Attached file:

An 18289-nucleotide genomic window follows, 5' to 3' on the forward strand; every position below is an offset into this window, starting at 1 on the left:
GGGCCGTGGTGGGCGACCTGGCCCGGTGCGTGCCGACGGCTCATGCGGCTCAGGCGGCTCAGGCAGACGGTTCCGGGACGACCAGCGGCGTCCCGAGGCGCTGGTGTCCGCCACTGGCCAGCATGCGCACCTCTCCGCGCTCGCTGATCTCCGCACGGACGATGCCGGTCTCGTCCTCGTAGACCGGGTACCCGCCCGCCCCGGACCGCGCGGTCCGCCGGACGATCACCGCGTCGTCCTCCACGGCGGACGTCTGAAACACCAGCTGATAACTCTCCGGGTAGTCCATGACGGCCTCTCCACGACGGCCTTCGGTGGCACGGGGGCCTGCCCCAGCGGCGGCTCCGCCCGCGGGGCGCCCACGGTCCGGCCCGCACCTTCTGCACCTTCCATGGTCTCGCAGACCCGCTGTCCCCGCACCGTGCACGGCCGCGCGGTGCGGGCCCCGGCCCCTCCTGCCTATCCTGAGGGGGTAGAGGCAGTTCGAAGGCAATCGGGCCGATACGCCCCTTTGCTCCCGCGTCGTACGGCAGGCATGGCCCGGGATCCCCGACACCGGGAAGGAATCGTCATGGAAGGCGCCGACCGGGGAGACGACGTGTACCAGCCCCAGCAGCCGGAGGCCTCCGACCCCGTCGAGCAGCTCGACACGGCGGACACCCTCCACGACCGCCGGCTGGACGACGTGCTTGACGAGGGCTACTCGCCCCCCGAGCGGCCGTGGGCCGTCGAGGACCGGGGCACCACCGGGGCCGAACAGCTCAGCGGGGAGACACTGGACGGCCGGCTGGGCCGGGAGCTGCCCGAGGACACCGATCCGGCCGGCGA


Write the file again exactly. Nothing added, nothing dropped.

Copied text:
An 18289-nucleotide genomic window follows, 5' to 3' on the forward strand; every position below is an offset into this window, starting at 1 on the left:
GGGCCGTGGTGGGCGACCTGGCCCGGTGCGTGCCGACGGCTCATGCGGCTCAGGCGGCTCAGGCAGACGGTTCCGGGACGACCAGCGGCGTCCCGAGGCGCTGGTGTCCGCCACTGGCCAGCATGCGCACCTCTCCGCGCTCGCTGATCTCCGCACGGACGATGCCGGTCTCGTCCTCGTAGACCGGGTACCCGCCCGCCCCGGACCGCGCGGTCCGCCGGACGATCACCGCGTCGTCCTCCACGGCGGACGTCTGAAACACCAGCTGATAACTCTCCGGGTAGTCCATGACGGCCTCTCCACGACGGCCTTCGGTGGCACGGGGGCCTGCCCCAGCGGCGGCTCCGCCCGCGGGGCGCCCACGGTCCGGCCCGCACCTTCTGCACCTTCCATGGTCTCGCAGACCCGCTGTCCCCGCACCGTGCACGGCCGCGCGGTGCGGGCCCCGGCCCCTCCTGCCTATCCTGAGGGGGTAGAGGCAGTTCGAAGGCAATCGGGCCGATACGCCCCTTTGCTCCCGCGTCGTACGGCAGGCATGGCCCGGGATCCCCGACACCGGGAAGGAATCGTCATGGAAGGCGCCGACCGGGGAGACGACGTGTACCAGCCCCAGCAGCCGGAGGCCTCCGACCCCGTCGAGCAGCTCGACACGGCGGACACCCTCCACGACCGCCGGCTGGACGACGTGCTTGACGAGGGCTACTCGCCCCCCGAGCGGCCGTGGGCCGTCGAGGACCGGGGCACCACCGGGGCCGAACAGCTCAGCGGGGAGACACTGGACGGCCGGCTGGGCCGGGAGCTGCCCGAGGACACCGATCCGGCCGGCGA